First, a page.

The long-standing relationship between social disadvantage and poor educational outcomes continues to preoccupy educational policy-makers, with teachers at the front line of the ongoing struggle. Across the range of equity concerns, gender may be noted as either qualifying disadvantage or compounding it, but the meaning of gender as a simple binary category is rarely challenged. Using data drawn from a study in three disadvantaged urban fringe Australian high schools we argue that the policy-driven gender-as-difference approach can serve to mask educational inequality rather than to challenge it. By demonstrating the ways in which the girls and their teachers respond to, interpret and understand their schooling experience, we suggest the enriched capacity of a relational theory of gender that, while inclusive of earlier theoretical moments and cognisant of progress made, does offer a more coherent and potentially redemptive basis for educational intervention.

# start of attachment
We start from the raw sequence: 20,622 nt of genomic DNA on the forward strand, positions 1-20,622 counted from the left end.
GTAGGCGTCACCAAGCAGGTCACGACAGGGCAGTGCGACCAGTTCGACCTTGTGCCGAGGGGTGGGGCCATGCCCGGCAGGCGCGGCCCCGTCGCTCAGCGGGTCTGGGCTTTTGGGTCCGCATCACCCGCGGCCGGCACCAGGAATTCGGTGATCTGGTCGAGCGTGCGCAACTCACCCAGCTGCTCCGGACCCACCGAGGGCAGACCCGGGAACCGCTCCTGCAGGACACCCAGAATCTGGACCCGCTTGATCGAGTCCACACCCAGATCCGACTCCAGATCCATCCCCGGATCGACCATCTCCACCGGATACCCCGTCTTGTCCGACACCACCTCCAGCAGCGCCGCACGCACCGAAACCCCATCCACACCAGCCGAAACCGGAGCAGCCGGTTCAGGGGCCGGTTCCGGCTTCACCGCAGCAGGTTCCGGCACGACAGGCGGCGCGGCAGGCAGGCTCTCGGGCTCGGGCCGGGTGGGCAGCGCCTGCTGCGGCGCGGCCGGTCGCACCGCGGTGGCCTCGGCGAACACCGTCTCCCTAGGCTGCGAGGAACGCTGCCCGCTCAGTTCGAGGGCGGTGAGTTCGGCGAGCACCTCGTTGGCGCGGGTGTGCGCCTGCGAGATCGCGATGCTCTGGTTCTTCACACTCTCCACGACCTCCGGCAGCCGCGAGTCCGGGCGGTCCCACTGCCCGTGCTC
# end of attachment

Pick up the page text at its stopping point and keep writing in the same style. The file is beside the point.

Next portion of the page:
- educational disadvantage
- relational theory of gender